There was one last stop before I finished my drive to my next destination Cellardyke, namely at Dunfermline Abbey in Dunfermline, Fife.
Some of Scotland’s greatest medieval monarchs were laid to rest at Dunfermline Abbey. Founded as a priory, Dunfermline was made an abbey by David I and later became a royal mausoleum. (Historic Enviroment)
Founded in 1070 by Margaret on the site on which she had got married. She invited a small group of Benedicte monks from Canterbury and laid the foundation for the first Benedict house in Scotland.
The priory became an abbey in 1128, David I built a new and very impressive church. In 1303 the abbey was badly damaged and rebuilt by Robert I.
After the Reformation, the old choir was allowed to collapse and the nave was converted into a parish kirk. A new palace was created out of the (royal) guesthouse and the west range of Dunfermline Abbey, a palace that became the home and personal residence of James VI’s queen, Anna of Denmark. In 1600 Charles I was the last monarch born in Scotland, the royal family moved to London only three years later. The palace fell into disrepair.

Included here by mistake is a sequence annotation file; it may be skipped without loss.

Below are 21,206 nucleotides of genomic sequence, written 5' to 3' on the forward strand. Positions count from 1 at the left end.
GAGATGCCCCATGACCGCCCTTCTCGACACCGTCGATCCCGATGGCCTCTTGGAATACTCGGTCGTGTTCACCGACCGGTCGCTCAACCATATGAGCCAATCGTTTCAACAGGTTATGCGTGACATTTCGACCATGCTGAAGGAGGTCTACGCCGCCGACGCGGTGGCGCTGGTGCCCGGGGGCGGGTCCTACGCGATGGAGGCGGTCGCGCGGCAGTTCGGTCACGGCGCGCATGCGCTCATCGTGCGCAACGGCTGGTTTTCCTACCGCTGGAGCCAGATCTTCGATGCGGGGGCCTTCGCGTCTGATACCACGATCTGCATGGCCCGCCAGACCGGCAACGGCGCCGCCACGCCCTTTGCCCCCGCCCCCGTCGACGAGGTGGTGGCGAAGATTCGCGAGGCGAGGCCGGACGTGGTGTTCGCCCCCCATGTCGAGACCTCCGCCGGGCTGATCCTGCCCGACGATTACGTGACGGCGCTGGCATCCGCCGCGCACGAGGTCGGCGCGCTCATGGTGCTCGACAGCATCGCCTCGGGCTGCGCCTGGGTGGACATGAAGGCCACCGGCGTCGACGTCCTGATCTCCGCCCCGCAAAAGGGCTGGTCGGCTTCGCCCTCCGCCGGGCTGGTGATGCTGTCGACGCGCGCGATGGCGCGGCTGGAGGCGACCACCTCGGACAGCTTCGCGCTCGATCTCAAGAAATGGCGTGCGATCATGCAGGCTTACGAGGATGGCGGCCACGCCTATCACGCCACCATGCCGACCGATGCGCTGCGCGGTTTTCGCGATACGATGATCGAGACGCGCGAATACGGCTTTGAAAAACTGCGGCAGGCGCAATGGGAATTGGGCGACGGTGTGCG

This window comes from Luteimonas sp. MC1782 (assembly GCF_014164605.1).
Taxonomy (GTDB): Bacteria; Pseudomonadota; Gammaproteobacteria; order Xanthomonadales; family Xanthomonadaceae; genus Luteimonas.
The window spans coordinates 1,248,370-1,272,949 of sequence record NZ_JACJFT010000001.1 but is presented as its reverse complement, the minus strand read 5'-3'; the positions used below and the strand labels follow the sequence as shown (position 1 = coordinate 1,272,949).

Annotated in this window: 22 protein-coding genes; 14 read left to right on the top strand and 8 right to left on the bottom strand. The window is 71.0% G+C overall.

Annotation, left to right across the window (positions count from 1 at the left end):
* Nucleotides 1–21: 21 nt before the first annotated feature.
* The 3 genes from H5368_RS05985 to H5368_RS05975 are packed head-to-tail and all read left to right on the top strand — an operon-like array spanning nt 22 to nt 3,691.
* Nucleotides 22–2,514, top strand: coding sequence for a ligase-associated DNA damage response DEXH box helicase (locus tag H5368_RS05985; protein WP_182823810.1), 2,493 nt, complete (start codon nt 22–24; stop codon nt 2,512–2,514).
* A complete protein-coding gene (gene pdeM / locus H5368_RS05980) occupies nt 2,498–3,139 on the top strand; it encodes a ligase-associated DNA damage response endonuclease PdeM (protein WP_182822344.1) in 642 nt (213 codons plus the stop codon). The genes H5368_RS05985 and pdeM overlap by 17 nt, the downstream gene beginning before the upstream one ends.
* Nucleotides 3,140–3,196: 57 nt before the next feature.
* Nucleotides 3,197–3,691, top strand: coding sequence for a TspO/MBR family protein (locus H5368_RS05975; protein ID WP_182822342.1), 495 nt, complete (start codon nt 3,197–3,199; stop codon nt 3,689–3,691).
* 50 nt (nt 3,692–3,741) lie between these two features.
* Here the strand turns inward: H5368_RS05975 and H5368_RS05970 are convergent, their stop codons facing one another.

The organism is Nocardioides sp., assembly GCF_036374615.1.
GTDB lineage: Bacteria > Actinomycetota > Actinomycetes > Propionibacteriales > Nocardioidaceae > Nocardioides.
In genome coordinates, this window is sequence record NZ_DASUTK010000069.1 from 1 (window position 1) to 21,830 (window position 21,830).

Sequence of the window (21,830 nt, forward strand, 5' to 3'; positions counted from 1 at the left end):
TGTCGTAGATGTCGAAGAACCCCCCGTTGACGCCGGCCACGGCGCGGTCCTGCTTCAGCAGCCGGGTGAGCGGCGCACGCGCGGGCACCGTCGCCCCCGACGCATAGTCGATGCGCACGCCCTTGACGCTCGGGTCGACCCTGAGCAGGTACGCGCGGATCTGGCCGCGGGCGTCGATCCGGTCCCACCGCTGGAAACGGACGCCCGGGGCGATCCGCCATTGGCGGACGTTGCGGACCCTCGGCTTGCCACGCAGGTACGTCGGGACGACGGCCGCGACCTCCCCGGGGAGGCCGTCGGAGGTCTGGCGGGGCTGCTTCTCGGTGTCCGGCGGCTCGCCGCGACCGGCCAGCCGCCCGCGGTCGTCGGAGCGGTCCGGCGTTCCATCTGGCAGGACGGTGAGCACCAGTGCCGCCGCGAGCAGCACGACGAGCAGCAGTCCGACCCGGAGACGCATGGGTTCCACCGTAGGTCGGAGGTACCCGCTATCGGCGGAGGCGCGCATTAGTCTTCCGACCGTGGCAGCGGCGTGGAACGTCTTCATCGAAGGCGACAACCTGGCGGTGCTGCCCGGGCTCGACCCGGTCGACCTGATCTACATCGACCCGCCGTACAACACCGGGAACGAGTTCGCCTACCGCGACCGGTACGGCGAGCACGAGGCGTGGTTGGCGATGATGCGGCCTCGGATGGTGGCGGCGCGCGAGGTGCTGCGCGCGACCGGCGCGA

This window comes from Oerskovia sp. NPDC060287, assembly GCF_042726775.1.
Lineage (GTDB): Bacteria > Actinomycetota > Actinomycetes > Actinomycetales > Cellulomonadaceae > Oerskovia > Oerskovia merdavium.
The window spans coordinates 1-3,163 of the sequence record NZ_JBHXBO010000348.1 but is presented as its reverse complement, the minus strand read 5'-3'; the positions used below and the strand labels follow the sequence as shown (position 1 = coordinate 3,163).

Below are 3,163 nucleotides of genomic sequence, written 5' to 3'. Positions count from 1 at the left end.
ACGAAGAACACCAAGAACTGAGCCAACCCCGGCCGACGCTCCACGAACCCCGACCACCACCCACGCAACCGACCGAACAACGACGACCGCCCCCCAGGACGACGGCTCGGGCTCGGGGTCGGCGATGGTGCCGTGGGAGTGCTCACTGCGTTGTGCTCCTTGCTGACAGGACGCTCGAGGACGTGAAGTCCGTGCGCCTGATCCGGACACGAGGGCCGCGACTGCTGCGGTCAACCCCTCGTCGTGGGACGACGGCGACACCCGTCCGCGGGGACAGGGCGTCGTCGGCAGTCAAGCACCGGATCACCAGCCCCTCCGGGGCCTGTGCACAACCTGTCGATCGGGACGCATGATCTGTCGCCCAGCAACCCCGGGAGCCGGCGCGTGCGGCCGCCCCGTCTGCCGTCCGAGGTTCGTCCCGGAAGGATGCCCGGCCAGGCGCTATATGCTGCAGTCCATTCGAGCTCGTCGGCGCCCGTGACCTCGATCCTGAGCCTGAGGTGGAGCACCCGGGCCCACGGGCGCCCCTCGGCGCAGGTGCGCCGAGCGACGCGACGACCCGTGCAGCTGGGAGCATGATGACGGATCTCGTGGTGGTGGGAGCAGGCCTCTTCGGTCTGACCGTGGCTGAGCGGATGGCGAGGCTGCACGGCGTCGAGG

View in direction of Edinburgh and Forth Bridge.